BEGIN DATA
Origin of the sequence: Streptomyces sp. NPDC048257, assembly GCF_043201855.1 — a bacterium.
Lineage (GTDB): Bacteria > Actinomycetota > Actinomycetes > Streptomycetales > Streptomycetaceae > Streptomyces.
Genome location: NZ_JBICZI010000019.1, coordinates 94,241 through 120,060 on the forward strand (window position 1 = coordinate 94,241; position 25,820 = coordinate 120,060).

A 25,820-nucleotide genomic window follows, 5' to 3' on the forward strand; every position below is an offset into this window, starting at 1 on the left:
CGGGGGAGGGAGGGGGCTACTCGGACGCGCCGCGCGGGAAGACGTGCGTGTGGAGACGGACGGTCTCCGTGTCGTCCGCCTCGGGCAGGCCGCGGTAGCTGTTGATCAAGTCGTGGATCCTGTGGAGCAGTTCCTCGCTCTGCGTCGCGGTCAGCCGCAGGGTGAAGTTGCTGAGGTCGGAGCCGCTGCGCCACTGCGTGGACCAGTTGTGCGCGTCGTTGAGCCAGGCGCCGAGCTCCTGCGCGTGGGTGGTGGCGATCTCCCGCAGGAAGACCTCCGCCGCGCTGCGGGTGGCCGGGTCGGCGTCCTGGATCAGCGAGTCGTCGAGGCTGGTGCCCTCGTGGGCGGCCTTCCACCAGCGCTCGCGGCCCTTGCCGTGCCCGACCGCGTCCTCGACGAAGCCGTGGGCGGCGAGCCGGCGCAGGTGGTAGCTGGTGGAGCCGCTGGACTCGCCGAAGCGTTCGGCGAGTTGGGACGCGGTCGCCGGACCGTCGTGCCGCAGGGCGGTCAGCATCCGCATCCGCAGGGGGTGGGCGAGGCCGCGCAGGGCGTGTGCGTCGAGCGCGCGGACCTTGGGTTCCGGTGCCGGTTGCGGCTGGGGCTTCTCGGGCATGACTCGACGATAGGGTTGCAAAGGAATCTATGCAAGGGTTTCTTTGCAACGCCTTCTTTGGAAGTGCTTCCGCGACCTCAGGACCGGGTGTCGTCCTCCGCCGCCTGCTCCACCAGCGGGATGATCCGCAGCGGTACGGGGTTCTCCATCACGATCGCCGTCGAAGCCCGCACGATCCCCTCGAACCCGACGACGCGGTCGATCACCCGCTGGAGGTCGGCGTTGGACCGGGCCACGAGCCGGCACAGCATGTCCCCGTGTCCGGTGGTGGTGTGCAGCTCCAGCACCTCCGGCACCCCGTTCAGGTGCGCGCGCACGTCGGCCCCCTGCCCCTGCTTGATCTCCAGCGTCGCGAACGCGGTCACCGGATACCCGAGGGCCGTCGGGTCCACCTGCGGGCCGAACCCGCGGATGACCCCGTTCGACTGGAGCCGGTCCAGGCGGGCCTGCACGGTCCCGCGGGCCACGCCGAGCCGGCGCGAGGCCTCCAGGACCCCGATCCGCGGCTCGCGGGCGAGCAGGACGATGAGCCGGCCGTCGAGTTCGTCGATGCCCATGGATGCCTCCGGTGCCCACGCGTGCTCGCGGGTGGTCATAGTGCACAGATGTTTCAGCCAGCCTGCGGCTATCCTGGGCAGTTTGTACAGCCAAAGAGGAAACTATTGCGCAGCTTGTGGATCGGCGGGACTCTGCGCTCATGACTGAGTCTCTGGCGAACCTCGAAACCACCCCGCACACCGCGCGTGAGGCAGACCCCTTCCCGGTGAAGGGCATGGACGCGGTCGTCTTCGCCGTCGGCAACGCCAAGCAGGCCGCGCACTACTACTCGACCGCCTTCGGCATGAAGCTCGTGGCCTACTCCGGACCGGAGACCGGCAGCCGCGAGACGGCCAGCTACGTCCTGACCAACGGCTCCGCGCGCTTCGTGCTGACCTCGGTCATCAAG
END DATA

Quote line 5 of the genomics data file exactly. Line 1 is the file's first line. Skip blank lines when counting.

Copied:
CGGGGGAGGGAGGGGGCTACTCGGACGCGCCGCGCGGGAAGACGTGCGTGTGGAGACGGACGGTCTCCGTGTCGTCCGCCTCGGGCAGGCCGCGGTAGCTGTTGATCAAGTCGTGGATCCTGTGGAGCAGTTCCTCGCTCTGCGTCGCGGTCAGCCGCAGGGTGAAGTTGCTGAGGTCGGAGCCGCTGCGCCACTGCGTGGACCAGTTGTGCGCGTCGTTGAGCCAGGCGCCGAGCTCCTGCGCGTGGGTGGTGGCGATCTCCCGCAGGAAGACCTCCGCCGCGCTGCGGGTGGCCGGGTCGGCGTCCTGGATCAGCGAGTCGTCGAGGCTGGTGCCCTCGTGGGCGGCCTTCCACCAGCGCTCGCGGCCCTTGCCGTGCCCGACCGCGTCCTCGACGAAGCCGTGGGCGGCGAGCCGGCGCAGGTGGTAGCTGGTGGAGCCGCTGGACTCGCCGAAGCGTTCGGCGAGTTGGGACGCGGTCGCCGGACCGTCGTGCCGCAGGGCGGTCAGCATCCGCATCCGCAGGGGGTGGGCGAGGCCGCGCAGGGCGTGTGCGTCGAGCGCGCGGACCTTGGGTTCCGGTGCCGGTTGCGGCTGGGGCTTCTCGGGCATGACTCGACGATAGGGTTGCAAAGGAATCTATGCAAGGGTTTCTTTGCAACGCCTTCTTTGGAAGTGCTTCCGCGACCTCAGGACCGGGTGTCGTCCTCCGCCGCCTGCTCCACCAGCGGGATGATCCGCAGCGGTACGGGGTTCTCCATCACGATCGCCGTCGAAGCCCGCACGATCCCCTCGAACCCGACGACGCGGTCGATCACCCGCTGGAGGTCGGCGTTGGACCGGGCCACGAGCCGGCACAGCATGTCCCCGTGTCCGGTGGTGGTGTGCAGCTCCAGCACCTCCGGCACCCCGTTCAGGTGCGCGCGCACGTCGGCCCCCTGCCCCTGCTTGATCTCCAGCGTCGCGAACGCGGTCACCGGATACCCGAGGGCCGTCGGGTCCACCTGCGGGCCGAACCCGCGGATGACCCCGTTCGACTGGAGCCGGTCCAGGCGGGCCTGCACGGTCCCGCGGGCCACGCCGAGCCGGCGCGAGGCCTCCAGGACCCCGATCCGCGGCTCGCGGGCGAGCAGGACGATGAGCCGGCCGTCGAGTTCGTCGATGCCCATGGATGCCTCCGGTGCCCACGCGTGCTCGCGGGTGGTCATAGTGCACAGATGTTTCAGCCAGCCTGCGGCTATCCTGGGCAGTTTGTACAGCCAAAGAGGAAACTATTGCGCAGCTTGTGGATCGGCGGGACTCTGCGCTCATGACTGAGTCTCTGGCGAACCTCGAAACCACCCCGCACACCGCGCGTGAGGCAGACCCCTTCCCGGTGAAGGGCATGGACGCGGTCGTCTTCGCCGTCGGCAACGCCAAGCAGGCCGCGCACTACTACTCGACCGCCTTCGGCATGAAGCTCGTGGCCTACTCCGGACCGGAGACCGGCAGCCGCGAGACGGCCAGCTACGTCCTGACCAACGGCTCCGCGCGCTTCGTGCTGACCTCGGTCATCAAG